Road Hole Shorts

Golf Design, golf, golf, GOLF

Golf rules can be troublesome

By Mary Armstrong For the Sun-News

Published 8/27/10

In the past week, the golf world has been abuzz with “Bunkergate” — the fiasco at the PGA Championship. Hundreds of thousands of words have been published and probably tens of millions have been written online about it. And yet the “Rules Establishment” would have you believe that “the game isn’t supposed to be fair.” When a position of authority says or at least implies “you don’t really understand,” you have to be suspicious, and you should be insulted. To tell us that the rules aren’t there to make the game fair is frankly a slap in the face. At best it’s a lousy excuse for bad work. There isn’t another sport (or game) in this world that applies a rule and then says the game isn’t supposed to be fair. The nearest thing I can come up with was the “tuck” rule in the 2002 AFC Divisional Playoff game pitting the Oakland Raiders against the New England Patriots. It was a very controversial ruling and many questioned its validity. Nonetheless, the NFL never tried to say, nor did they need to say, “oh too bad, that’s tough, the game isn’t supposed to be fair.” There are plenty of rules that I find troublesome. The problem here isn’t so much that players need to know the rules. We all deal with rules everyday — there are rules or laws for just about anything you might do. Most of the time we don’t have to think about what the rule is because it is common sense — it’s what would come to mind for the average person in a given situation. This past week, Juli Inkster was disqualified for using a weighted “donut” on one of her clubs to get loose after a 30-minute wait on the 10th tee in the Safeway Classic. Inkster turned 50 this year. I’m sure she has been playing on the LPGA tour in excess of 25 years. The question isn’t so much whether she broke the rule, it’s more about how can you possibly know all the rules.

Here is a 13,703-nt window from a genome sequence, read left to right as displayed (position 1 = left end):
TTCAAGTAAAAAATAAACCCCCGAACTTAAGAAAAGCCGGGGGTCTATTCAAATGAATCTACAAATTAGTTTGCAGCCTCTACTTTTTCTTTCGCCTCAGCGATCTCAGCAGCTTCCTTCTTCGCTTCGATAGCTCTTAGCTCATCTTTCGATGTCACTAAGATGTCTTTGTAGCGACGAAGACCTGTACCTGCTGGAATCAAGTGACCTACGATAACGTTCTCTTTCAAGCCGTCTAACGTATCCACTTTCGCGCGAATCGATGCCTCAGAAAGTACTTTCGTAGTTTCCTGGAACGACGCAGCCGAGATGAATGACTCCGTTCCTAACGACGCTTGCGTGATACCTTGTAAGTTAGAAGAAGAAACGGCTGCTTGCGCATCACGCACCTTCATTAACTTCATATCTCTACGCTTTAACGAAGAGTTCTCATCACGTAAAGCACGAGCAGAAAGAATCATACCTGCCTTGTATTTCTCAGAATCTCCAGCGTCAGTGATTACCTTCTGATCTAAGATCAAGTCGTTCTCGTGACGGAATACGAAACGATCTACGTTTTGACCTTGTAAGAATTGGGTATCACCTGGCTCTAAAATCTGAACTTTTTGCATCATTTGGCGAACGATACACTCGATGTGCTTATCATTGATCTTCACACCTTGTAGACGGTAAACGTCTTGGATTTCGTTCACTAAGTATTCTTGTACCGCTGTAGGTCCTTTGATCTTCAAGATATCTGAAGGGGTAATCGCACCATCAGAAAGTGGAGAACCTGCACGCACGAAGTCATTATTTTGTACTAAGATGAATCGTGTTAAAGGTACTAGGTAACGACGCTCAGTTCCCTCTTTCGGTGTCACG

My father taught me that the game is dependent upon honor. Much of the time, a player is alone with his/her actions and you have to be at peace with what you do. What my father didn’t tell me is that when you have officials involved honor takes a back seat to explaining your actions. This past year, Michelle Wie was penalized for grounding her club in a hazard (a pond in this case) after she had just struck a shot from that hazard. Without getting too in depth into the particulars, Wie told the rules official that after she hit the shot, she lost her balance and put the club down to help stabilize herself. After seeing the video it seemed to me that she hit the shot and then put her club down as most of us would do, to help her step out of the pond. She knew that she didn’t do anything that gave her an advantage or violated the spirit of the rules. In my opinion she tried to explain her actions within the context of the rule that she supposedly violated and didn’t think to just say what she was thinking and doing. The rules official did not agree with her and assessed the penalty.It seems to me that the only person that knows why they did something is the player. In my view, the official overstepped his bounds by deciding he knew better than she, what was going on with her body and mind. Have we forgotten that a person’s honor is more important than any kind of penalty or disqualification that can be assessed? If Michelle Wie manufactured a reason to avoid a deserved penalty she would be vilified in ink and more importantly by her peers; and that would be far more incentive to do the right thing than having “Daddy Rules” hanging over her. And again, what advantage did she gain by putting her club down after she played her shot? The game’s not supposed to be fair — hmmpf!Rules officials have made themselves indispensable in this game. It reminds me of too many other sports that have taken the game away from the players with overbearing officiating and rule making. The honor of the game — which historically has been a foundation of the sport — has been lost. Today, observing the rules is far more about being prepared to argue your case with an official. The Honourable Company of Edinburgh Golfers got along with 13 handwritten rules on a page and a half from 1744 to 1775. For well over 30 years competitions were conducted and Championships determined without the need to add even one single word.I have been playing this game for 50 years now. I have never been more uncertain of the rules than I am now. Oh sure, when I was 8 years old I didn’t know the rules, but I KNEW I didn’t know the rules. Today, if you think you know the rules you are more likely to be penalized or even disqualified than if you KNOW you don’t know the rules. Rules officials like to lean on the “when uncertain of the course of action under the rules, play a second ball clause – Rule 3-3.” I don’t know about you, but I’m considering hitting a “second ball” on every shot.A golf architect in New Hampshire for over 20 years, Armstrong brought her craft to Las Cruces last January. She is the founder of Armstrong Golf Architects, which provides planning, designing, permitting and construction monitoring services for golf course projects. You can comment on her writing and view past articles at her blog:


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